Boston Explosions Hit Close to Home For Chicago Cubs

Jerry Lai-USA TODAY Sports

As details continue to emerge about the horrific bombing during the Boston Marathon, many people are taking a moment to stop and think about what is important in life. The players of Major League Baseball are no exception. The tragedy that has rattled the world has also taken its toll on players across the country, from the Boston Red Sox to the Los Angeles Dodgers. The impact was especially felt in the Chicago Cubs organization where two former Bostonians learned of the horror in the place they once called “home.”

Cubs’ general manager Theo Epstein who is widely known for his help with the 2004 Red Sox team, was notified during a meeting on April 15 of the events in Boston. Cubs’ beat writer Carrie Muskat reported that Epstein’s brother, Paul, was running in the marathon, and thankfully finished before the bombs exploded, escaping harm’s way.

Assistant general manager Jed Hoyer, who worked with Epstein in Boston back in 2004, was shocked at the violent events that unfolded on TV. “The injuries and the loss of life is awful,” Hoyer told Muskat. “If you live in Boston for any amount of time … [Patriot's Day] is kind of the best day in the city. The Red Sox game is in the morning, everyone has off work, everyone runs out of the Red Sox game and goes right to the race and watches the end of the race, and there’s usually tons of parties and gatherings at night. It’s a day that’s unique to Boston, and unique to Massachusetts and everyone has a great time and lives it up.”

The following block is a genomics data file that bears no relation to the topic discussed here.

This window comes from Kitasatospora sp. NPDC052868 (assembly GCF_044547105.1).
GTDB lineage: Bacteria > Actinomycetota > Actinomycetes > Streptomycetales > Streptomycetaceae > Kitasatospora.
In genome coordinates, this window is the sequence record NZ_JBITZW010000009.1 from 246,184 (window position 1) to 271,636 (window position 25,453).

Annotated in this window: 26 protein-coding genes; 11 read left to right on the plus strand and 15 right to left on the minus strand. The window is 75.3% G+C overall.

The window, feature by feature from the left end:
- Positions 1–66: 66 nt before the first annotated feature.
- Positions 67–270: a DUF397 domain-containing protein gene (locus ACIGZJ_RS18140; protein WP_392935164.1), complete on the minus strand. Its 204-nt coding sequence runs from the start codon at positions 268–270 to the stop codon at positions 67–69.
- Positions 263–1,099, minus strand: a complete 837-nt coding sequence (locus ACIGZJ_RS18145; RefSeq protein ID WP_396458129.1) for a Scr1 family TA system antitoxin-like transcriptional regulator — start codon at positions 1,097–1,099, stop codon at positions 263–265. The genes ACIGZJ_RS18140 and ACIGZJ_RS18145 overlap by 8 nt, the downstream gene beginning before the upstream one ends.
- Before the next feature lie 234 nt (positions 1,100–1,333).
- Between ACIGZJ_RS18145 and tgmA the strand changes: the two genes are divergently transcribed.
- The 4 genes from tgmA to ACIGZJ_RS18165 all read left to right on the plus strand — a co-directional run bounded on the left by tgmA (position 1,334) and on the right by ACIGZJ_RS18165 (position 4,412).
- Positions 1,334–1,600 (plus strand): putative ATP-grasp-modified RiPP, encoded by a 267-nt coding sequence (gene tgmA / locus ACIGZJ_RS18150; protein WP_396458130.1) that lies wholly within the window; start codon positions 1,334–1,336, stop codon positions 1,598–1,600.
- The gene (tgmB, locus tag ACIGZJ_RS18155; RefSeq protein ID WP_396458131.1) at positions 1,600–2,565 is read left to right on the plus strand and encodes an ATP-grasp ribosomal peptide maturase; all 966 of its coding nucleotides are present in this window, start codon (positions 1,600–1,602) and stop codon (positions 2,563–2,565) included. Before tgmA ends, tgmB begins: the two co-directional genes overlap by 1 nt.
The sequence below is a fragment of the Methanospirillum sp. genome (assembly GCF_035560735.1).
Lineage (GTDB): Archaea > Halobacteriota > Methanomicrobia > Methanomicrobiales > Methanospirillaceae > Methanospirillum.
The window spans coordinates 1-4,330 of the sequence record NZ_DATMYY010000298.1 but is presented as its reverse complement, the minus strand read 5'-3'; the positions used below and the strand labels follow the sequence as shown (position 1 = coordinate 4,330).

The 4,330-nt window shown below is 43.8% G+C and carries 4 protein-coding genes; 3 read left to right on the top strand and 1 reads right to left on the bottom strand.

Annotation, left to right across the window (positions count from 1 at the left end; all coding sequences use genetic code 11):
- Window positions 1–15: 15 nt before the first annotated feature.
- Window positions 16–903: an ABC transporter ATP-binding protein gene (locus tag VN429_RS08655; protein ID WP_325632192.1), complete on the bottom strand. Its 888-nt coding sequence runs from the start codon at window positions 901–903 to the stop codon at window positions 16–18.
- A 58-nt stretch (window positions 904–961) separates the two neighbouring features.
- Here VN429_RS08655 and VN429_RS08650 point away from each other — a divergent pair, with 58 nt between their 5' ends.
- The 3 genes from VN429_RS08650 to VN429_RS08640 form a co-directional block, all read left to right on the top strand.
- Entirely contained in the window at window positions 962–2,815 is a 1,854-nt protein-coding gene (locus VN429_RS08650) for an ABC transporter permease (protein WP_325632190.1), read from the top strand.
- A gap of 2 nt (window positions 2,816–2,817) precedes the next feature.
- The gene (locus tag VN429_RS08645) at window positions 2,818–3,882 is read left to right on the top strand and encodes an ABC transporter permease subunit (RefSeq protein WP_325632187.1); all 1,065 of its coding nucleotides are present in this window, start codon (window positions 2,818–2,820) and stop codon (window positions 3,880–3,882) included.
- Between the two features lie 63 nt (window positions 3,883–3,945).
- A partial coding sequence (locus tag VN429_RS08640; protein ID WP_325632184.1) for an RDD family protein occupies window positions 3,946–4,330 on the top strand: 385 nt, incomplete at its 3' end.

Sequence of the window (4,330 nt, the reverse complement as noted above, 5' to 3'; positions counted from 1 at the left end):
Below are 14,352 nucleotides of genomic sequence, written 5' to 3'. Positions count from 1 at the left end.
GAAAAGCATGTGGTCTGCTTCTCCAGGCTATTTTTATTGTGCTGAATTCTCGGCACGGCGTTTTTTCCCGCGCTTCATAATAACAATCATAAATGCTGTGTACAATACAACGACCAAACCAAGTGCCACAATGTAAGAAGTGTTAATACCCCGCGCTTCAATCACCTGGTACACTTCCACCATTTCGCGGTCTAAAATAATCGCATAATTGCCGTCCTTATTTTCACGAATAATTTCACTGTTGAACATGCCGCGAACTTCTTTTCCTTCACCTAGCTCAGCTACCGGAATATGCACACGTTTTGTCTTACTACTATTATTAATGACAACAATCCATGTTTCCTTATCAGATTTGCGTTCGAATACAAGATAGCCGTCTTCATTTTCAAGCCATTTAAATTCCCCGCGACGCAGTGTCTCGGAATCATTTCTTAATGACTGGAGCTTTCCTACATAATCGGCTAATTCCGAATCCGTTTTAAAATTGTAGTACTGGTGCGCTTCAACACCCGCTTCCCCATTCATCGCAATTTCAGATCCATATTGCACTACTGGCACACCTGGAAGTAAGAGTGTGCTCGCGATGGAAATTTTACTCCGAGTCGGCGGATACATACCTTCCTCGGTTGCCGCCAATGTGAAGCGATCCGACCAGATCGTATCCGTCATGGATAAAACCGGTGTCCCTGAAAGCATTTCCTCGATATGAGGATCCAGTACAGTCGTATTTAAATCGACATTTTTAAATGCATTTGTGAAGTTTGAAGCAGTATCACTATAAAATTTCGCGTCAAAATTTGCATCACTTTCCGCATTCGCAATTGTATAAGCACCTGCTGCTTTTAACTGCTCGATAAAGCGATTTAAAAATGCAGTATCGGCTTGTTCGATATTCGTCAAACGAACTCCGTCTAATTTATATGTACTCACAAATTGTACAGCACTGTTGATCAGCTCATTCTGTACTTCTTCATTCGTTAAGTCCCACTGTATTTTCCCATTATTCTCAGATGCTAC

While everyone moves on from this terrible incident, we all need to take a moment to appreciate life. To people like Epstein and Hoyer, baseball is just a small part of life when a tragedy like the Boston Marathon bombing hits a little too close to home. It’s time to start appreciating the little things in life that are often the most important.

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